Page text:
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RCOG statement on the pertussis vaccine for all pregnant women

News 28 September 2012

UPDATE 28/09/12: Click here to view the letter from the Deputy NHS Chief Executive to commissioners on the urgent delivery of the vaccination programme.

UPDATE 27/09/12: Click here to view the letter from the CMO on the temporary vaccination programme for pregnant women.

The Royal College of Obstetricians and Gynaecologists (RCOG) welcomes the Department of Health’s decision to vaccinate all pregnant women in England against pertussis, commonly known as ‘whooping cough’. The health ministries in the devolved nations will have similar arrangements.

This follows a sharp increase in the number of cases especially in babies earlier this year.

Pertussis is an infectious respiratory disease characterised by intense, heavy coughing. Adults who are infected are treated with antibiotics and advised to stay away from others to prevent contagion.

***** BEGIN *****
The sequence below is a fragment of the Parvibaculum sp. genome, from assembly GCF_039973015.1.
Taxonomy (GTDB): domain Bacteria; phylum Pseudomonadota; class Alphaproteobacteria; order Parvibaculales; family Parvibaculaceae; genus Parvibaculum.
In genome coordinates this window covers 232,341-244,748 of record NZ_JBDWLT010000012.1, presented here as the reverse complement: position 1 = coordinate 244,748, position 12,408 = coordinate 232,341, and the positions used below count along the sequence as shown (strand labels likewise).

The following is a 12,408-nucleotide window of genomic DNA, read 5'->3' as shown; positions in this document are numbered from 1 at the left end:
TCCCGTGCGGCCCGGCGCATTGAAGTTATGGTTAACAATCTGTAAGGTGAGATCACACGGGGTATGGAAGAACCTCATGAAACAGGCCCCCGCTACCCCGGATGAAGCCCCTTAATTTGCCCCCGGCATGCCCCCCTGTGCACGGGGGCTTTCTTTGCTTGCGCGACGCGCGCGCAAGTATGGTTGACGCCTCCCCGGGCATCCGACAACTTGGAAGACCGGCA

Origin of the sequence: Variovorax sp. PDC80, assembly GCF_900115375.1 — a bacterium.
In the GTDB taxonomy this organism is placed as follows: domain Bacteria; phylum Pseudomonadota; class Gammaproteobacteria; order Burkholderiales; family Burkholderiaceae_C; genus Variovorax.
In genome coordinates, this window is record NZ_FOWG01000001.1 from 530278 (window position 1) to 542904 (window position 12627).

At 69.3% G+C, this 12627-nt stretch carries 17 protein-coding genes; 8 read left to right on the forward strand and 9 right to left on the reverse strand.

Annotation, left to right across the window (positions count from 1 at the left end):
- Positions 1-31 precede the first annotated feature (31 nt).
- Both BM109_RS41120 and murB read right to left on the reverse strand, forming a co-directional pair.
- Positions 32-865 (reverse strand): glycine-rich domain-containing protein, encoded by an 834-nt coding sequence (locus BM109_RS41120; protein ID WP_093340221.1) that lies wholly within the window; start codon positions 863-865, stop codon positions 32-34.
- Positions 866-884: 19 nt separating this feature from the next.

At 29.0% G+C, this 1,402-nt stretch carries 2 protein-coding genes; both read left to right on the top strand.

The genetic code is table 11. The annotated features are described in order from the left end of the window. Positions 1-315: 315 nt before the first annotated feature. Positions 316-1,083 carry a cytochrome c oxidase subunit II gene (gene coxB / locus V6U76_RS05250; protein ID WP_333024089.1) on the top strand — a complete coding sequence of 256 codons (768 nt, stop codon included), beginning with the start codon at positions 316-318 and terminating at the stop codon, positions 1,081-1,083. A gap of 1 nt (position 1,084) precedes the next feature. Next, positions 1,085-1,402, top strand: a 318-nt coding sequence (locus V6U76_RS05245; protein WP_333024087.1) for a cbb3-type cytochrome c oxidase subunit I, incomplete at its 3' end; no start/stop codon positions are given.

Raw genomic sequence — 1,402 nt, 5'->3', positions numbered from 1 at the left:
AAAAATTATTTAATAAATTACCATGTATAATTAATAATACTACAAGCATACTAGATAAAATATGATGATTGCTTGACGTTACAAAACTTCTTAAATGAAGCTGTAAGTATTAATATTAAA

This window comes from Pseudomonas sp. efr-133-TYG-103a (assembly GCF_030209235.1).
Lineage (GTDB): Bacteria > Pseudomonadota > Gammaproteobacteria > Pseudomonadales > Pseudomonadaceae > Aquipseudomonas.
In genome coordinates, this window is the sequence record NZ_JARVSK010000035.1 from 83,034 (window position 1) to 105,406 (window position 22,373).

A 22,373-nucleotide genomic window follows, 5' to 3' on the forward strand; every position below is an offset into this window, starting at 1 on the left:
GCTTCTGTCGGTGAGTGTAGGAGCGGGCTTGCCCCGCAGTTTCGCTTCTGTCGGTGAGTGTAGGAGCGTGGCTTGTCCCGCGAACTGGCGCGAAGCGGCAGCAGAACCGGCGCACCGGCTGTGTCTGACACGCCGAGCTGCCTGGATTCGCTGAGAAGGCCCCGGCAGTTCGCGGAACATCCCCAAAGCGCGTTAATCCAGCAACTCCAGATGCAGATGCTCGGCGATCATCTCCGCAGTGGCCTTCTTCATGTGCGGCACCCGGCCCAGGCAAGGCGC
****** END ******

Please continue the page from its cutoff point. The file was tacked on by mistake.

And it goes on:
Infants, because their immune systems are still developing, are at greater risk of serious complications such as pneumonia which could lead to death if they get whooping cough. For this reason, babies are routinely immunised from the age of two months.

The Department of Health’s reason for immunising all women from the 28th week of pregnancy from next week is to enable better protection for all newborns at birth.

All pregnant women will now be offered vaccination by their GPs or midwives.

RCOG President Dr Tony Falconer said, “This vaccine will ensure that pregnant women and their babies are protected against whooping cough. We would therefore strongly recommend that all pregnant women accept the vaccine when it is offered to them.

“The vaccine is safe for use during pregnancy and there are no known adverse side-effects. If women have any questions, they should speak to their GP or midwife.”


To view the press release from the Department of Health, click here.

The Department of Health haS produced the following public information materials for the NHS:

Other sources of information: